Technology has been developed that provides a way to compute the remaining useful life (RUL) of a component or system. The estimation of the RUL of a degraded or faulty component is at the center of condition-based maintenance, and prognostics and health management. It gives operators a potent tool in decision-making by quantifying how much time is left until functionality is lost. This is especially important for aerospace systems, where unanticipated subsystem or component failure may lead to failure of the system as a whole, which in turn may adversely affect the safety of operation.

The technique described here has a training (off-line) mode and a subsequent run-time (on-line) mode for estimating an RUL of an object that is in active use for at least part of the time (an “active object”). In the training mode, the system collects training data, including operating conditions of the object, measurements from sensors monitoring the system, and the ground truth indicating the true extent of damage. The system extracts or identifies precursor features of failure from the sensor data by analyzing their correlation to the ground truth. The feature domain size is optionally reduced by eliminating one or more features that are highly correlated to other features, such that the exclusion does not diminish information about damage progression in the system.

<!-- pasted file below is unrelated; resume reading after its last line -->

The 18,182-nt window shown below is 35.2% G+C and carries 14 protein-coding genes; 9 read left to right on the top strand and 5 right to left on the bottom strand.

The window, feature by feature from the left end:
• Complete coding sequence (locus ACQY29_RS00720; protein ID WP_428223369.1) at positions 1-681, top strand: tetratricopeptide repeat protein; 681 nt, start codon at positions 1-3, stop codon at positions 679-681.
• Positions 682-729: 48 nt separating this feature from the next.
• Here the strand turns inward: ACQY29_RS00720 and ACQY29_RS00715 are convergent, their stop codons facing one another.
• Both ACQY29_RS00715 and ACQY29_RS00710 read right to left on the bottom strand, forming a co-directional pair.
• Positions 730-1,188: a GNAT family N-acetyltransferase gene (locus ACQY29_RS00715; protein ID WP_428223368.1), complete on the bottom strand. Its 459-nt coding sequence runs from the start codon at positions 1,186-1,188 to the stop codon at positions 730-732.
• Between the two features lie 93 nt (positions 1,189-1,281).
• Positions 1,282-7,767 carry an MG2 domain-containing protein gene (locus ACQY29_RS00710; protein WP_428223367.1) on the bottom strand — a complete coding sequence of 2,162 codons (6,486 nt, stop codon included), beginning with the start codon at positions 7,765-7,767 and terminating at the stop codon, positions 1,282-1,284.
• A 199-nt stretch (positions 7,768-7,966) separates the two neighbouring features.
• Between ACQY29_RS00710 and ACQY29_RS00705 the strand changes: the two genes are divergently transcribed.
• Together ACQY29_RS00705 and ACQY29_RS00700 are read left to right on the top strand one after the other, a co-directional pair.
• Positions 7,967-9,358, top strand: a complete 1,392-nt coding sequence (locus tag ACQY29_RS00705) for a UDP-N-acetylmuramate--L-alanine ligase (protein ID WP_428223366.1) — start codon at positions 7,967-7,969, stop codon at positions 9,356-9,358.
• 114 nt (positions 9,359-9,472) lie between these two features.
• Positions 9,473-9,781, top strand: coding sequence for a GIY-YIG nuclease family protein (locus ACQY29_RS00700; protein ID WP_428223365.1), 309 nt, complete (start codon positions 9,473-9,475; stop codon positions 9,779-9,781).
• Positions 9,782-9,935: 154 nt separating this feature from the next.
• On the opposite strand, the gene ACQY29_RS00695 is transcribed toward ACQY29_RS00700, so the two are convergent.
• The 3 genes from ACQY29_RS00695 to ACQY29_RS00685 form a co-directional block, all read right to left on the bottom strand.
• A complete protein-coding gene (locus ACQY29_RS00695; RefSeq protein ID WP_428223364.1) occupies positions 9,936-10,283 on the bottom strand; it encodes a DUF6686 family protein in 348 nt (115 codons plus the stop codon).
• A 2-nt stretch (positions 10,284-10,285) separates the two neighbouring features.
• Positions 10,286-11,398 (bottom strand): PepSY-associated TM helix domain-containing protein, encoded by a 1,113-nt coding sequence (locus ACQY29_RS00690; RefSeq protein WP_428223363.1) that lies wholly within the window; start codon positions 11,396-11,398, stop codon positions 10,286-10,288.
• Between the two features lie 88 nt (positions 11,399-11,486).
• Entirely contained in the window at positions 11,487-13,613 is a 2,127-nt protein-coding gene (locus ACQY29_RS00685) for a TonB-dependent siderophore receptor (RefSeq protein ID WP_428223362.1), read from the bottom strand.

The prognostic technique decomposes the problem of estimating the RUL of a component or subsystem into two separate regression problems: the feature-to-damage mapping and the operational conditions-to-damage-rate mapping. These maps are initially generated in offline mode. One or more regression algorithms are used to generate each of these maps from measurements (and features derived from these), operational conditions, and ground truth information. The regression can be carried out using either physics-based models or — where the cost/benefit analysis of designing physics-based damage propagation algorithms is not favorable, and when sufficient test data are available that map out the damage space — one can employ data-driven approaches or a combination of data-driven and model-based (hybrid) techniques. The decomposition technique allows for the explicit quantification and management of different sources of uncertainty present in the process. Next, the maps are used in an on-line mode where run-time data (sensor measurements and operational conditions) are used in conjunction with the maps generated in off-line mode to estimate both current damage state as well as future damage accumulation. Remaining life is computed by subtracting the instance when the extrapolated damage reaches the failure threshold from the instance when the prediction is made.

This work was done by Kai F. Goebel of NASA, Bhaskar Saha of MCT, Inc., Abhinav Saxena, and Jose R. Celaya of SGT Inc. for Ames Research Center. NASA invites companies to inquire about partnering opportunities. Contact the Ames Technology Partnerships Office at 1-855-627-2249 or This email address is being protected from spambots. You need JavaScript enabled to view it.. Refer to ARC-16273-1

NASA Tech Briefs Magazine

This article first appeared in the October, 2015 issue of NASA Tech Briefs Magazine.

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